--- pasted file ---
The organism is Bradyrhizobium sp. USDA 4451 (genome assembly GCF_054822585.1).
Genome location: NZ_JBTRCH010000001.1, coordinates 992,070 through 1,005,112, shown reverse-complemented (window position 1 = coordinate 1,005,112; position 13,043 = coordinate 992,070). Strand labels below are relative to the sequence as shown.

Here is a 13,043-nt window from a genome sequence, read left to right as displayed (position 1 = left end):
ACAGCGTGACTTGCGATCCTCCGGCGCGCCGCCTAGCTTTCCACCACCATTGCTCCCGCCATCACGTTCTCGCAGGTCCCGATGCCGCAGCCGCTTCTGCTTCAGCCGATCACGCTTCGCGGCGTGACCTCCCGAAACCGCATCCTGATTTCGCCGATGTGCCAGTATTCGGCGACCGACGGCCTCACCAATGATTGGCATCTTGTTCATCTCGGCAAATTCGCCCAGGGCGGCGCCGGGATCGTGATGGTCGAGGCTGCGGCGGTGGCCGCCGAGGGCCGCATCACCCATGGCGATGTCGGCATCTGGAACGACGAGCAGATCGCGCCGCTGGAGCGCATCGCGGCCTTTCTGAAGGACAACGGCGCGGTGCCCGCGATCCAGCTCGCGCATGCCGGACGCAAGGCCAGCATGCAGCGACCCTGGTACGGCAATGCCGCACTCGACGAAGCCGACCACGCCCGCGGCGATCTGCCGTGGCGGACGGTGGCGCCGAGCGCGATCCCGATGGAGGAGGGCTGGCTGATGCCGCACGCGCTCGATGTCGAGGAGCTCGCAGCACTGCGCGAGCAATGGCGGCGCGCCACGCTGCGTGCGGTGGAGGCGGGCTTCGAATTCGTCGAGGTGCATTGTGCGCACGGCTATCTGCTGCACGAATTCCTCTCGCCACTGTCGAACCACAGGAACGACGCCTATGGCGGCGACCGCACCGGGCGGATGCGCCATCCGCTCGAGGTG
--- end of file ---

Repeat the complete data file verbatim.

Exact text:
The organism is Bradyrhizobium sp. USDA 4451 (genome assembly GCF_054822585.1).
Genome location: NZ_JBTRCH010000001.1, coordinates 992,070 through 1,005,112, shown reverse-complemented (window position 1 = coordinate 1,005,112; position 13,043 = coordinate 992,070). Strand labels below are relative to the sequence as shown.

Here is a 13,043-nt window from a genome sequence, read left to right as displayed (position 1 = left end):
ACAGCGTGACTTGCGATCCTCCGGCGCGCCGCCTAGCTTTCCACCACCATTGCTCCCGCCATCACGTTCTCGCAGGTCCCGATGCCGCAGCCGCTTCTGCTTCAGCCGATCACGCTTCGCGGCGTGACCTCCCGAAACCGCATCCTGATTTCGCCGATGTGCCAGTATTCGGCGACCGACGGCCTCACCAATGATTGGCATCTTGTTCATCTCGGCAAATTCGCCCAGGGCGGCGCCGGGATCGTGATGGTCGAGGCTGCGGCGGTGGCCGCCGAGGGCCGCATCACCCATGGCGATGTCGGCATCTGGAACGACGAGCAGATCGCGCCGCTGGAGCGCATCGCGGCCTTTCTGAAGGACAACGGCGCGGTGCCCGCGATCCAGCTCGCGCATGCCGGACGCAAGGCCAGCATGCAGCGACCCTGGTACGGCAATGCCGCACTCGACGAAGCCGACCACGCCCGCGGCGATCTGCCGTGGCGGACGGTGGCGCCGAGCGCGATCCCGATGGAGGAGGGCTGGCTGATGCCGCACGCGCTCGATGTCGAGGAGCTCGCAGCACTGCGCGAGCAATGGCGGCGCGCCACGCTGCGTGCGGTGGAGGCGGGCTTCGAATTCGTCGAGGTGCATTGTGCGCACGGCTATCTGCTGCACGAATTCCTCTCGCCACTGTCGAACCACAGGAACGACGCCTATGGCGGCGACCGCACCGGGCGGATGCGCCATCCGCTCGAGGTG